Champion: "The rules may seem a little extreme. Nothing new, nothing in any packaging. No food that isn't grown or made within 250 miles, and no transportation, even public transportation, even elevators. And, oh yeah, no toilet paper."

In a subsequent piece, Diane Sawyer did ask Beavan if his friends think he’s insane, but mostly stuck to highlighting how admirable his actions were. She began by requesting to see the solitary napkin that the New Yorker uses to...clean himself:

Sawyer: "And joining us now is the writer, and self proclaimed ‘No Impact Man’ Colin Beavan. He’s got that book coming out next year. The first time I met you, you showed up, had your own cup, because you always had your own cup to get refills of anything that people have. You have your own sort of napkin you carry around? Where is it?"

Colin Beavan: "I carry a cloth so that we don't have to use paper towels. You know, when we go to the restroom, I can dry my hands or, you know, various– Napkins in restaurants."

After encouraging Mr. Beavan to talk about how the experiment "has been great for your life," Sawyer broached the delicate issue of what the family uses instead of toilet paper. Apparently, this wasn’t an issue for morning television:

Sawyer: "Now, I know everybody wants to know what you do instead of toilet paper. I'm not going to tell them. I’m going to let them go online and search this out for themselves. Let me just say it’s the Bedouin solution. If you don’t know what that is, you’re on your own out there."

Finally, in a truly odd moment, the ABC anchor complimented the liberal environmentalist and marveled over how Beavan and his family will soon be going without electricity. (And, no. At no point did Sawyer seem to grasp the irony of what an electricity-free lifestyle might do to GMA’s ratings.):

Sawyer: "And so good for you. Yeah. What you were saying about the way it concentrates your mind to be free of concern about a lot of the things in your life. It really makes sense to me. But, you're now, what, about five and a half months in. Next step is to get rid of electricity, and live by daylight alone? In New York City?"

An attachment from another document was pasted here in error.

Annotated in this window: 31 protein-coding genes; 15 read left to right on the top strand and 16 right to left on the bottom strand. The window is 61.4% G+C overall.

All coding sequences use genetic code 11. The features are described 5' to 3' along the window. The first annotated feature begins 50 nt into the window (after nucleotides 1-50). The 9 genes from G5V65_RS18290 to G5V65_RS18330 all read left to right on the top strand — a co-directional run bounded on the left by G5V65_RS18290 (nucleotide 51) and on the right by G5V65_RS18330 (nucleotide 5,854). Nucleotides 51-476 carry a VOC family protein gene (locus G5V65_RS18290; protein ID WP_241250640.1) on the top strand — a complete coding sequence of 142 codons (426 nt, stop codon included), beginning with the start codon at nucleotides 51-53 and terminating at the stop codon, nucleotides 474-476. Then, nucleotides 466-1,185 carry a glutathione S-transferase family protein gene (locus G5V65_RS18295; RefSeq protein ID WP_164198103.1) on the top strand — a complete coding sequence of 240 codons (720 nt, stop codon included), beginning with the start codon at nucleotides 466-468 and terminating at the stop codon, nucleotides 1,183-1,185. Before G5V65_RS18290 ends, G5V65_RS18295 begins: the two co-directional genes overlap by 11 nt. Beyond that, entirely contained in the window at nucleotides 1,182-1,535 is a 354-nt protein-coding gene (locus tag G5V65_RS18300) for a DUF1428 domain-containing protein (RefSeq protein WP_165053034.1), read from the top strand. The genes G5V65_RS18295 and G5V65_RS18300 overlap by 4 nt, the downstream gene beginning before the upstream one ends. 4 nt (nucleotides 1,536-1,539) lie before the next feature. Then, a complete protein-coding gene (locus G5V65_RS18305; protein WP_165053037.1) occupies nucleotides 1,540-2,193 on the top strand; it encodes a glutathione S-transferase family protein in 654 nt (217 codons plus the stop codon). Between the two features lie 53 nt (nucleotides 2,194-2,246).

Beavan: "Saturday there’s a switch in my apartments which is the circuit breaker for the whole apartment. And we're having a little party for our friends and we’re going to click the switch off. So, yeah, so, as far as lights are concerned, we may have one or two solar powered lights for getting around a little bit in the night, but mostly by daylight."

The experiment is to last a year. According to that timetable, the Beavan family, which includes a two-year-old daughter, will be without electricity in December, in New York City. Some might find that alarming, but not Diane Sawyer. She closed by promising that GMA would check in with Beavan throughout the year. The ABC host touted his upcoming book and also noted that the program would be on the look out for any back-sliding:

Sawyer: "Cannot wait for the book to come out as well. And to see what you learned at the end of this and if you go back. If you go back, we’ll be watching."

Despite the warning, don’t expect Diane Sawyer to begin forgoing electricity or toilet paper.

In past examples of environmental bias, GMA has scolded viewers for contributing to global warming and Diane Sawyer told viewers to use cloth bags at supermarkets.

For more information on Mr. Beavan, the Business and Media Institute covered the New York Times' reporting on his year-long project.